Guess why Gucci’s® Trademarks failed: How Image Rights provide brand protection.

By Dr Angela Adrian

Strategic brand management is at the core of any global company’s success. Sound traditional strategy advocates that companies protect their patents and trademark rights early and proactively. However, this advice is dated and static. A new dynamic and flexible intellectual property right has arrived: image rights.

Image rights encompass the commercial exploitation of a brand’s identity and associated images linked to that brand. They are related to the distinctive expressions, characteristics or attributes of, or associated with, a brand’s personality. They can grow and develop in tandem with your brand. Just as you do not have to register your child’s birth and existence each year, nor do you have to register your brand’s growth and changing personality. You just add an image to your portfolio as if you were adding a photo your family album. Image means the public perception, not just a snapshot. That is why it is defined as: “the voice, signature, likeness, appearance, silhouette, feature, face, expressions (verbal or facial), gestures, mannerisms, and any other distinctive characteristic or personal attribute of a personage, or . . . any photograph, illustration, image picture, moving image or electronic other representation (‘picture’) of a personage and of no other person . . .”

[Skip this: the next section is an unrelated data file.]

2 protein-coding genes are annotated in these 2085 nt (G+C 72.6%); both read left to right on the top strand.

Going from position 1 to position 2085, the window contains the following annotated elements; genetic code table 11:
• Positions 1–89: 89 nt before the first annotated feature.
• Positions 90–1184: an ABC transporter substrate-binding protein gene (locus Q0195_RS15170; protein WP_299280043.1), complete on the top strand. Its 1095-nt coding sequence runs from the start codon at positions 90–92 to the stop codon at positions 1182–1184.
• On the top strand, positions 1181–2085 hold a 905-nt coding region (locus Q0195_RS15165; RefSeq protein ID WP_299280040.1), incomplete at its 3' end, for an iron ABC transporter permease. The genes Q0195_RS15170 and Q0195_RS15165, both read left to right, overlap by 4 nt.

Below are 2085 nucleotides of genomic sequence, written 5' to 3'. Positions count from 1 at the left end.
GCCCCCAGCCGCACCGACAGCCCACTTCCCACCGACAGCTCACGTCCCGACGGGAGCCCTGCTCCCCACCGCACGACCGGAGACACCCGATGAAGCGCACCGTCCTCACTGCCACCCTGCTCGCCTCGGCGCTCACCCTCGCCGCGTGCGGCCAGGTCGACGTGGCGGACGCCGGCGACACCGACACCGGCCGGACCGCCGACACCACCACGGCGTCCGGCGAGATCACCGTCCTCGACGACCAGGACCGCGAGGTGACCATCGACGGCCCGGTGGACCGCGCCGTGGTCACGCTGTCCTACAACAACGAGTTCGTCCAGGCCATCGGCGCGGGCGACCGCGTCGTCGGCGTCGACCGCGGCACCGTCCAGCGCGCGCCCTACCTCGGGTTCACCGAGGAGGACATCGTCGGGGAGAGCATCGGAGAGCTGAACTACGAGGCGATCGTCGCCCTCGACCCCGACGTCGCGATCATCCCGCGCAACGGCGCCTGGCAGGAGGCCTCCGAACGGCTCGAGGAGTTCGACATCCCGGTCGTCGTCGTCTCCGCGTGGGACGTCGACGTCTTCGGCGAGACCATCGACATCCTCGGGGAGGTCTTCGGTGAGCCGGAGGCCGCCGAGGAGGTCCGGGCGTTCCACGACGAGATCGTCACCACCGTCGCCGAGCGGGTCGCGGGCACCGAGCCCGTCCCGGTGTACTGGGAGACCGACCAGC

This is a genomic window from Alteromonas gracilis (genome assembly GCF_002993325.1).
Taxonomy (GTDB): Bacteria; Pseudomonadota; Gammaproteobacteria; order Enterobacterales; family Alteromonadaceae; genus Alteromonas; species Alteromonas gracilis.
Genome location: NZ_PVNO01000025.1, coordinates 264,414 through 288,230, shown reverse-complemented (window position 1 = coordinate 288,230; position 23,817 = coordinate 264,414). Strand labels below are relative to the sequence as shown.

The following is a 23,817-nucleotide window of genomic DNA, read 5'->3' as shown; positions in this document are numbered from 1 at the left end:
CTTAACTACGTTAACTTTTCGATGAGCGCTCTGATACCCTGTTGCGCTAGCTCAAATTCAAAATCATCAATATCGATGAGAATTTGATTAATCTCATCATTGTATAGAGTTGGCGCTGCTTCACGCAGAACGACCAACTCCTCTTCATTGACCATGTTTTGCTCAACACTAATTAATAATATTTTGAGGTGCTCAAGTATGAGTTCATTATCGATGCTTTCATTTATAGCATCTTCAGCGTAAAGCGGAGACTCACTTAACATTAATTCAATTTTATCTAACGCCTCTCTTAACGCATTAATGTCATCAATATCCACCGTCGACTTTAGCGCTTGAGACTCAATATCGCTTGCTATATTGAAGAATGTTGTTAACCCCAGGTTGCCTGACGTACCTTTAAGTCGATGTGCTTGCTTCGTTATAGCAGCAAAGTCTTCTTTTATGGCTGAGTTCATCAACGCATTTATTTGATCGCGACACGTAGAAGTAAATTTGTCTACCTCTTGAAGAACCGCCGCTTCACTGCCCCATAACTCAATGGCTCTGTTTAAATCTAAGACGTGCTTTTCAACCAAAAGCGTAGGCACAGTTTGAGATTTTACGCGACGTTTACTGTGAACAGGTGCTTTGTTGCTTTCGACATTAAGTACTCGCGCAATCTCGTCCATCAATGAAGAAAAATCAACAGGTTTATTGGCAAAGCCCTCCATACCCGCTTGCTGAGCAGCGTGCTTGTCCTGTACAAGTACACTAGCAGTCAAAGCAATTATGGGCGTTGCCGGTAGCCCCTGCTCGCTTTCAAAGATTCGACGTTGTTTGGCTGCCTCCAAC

The dynamic aspect of image rights help to protect against the genericide of a brand. A trademark is said to become genericized when it began as a distinctive product identifier but has changed in meaning to become generic. The House of Gucci® provides a cautionary tale as to how this occurs.

Gucci’s® trademarks have been at risk. The brand has not been maintaining its image properly vis-à-vis its trademarks. There have been claims that the ‘G’® logo is generic as well as having fallen out of use. Gucci® first filed a lawsuit against Guess® in 2009 – in both New York and Milan – accusing the brand of counterfeiting, unfair competition and trademark infringement, with particular reference to the use of a similar ‘G’ stamp appearing on shoes and accessories. Gucci® lost a four-year legal battle against Guess® in Milan. Not only did Guess® ask the Tribunale di Milano dismiss Gucci’s® claims, but also declare its trademarks invalid on absolute grounds of non-registrability or, alternatively, loss of distinctive character. The Italian court agreed by not only confirming that Guess® copied none of Gucci’s® trademarks, but also declaring some of Gucci’s® trademarks invalid for lack of distinctive character, including the Gucci® Flora-related trademarks (national trademark no 971291, and Community trademarks 4462735 and 5172218) invalid. (See, Guccio Gucci Spa v Guess? Inc, and Guess Italia Srl, Tribunale di Milano, Sezione specializzata in materia di impresa (Sez A), Sentenza no. 6095/2013, RG 36857/2009, Judgment of 10 January 2013).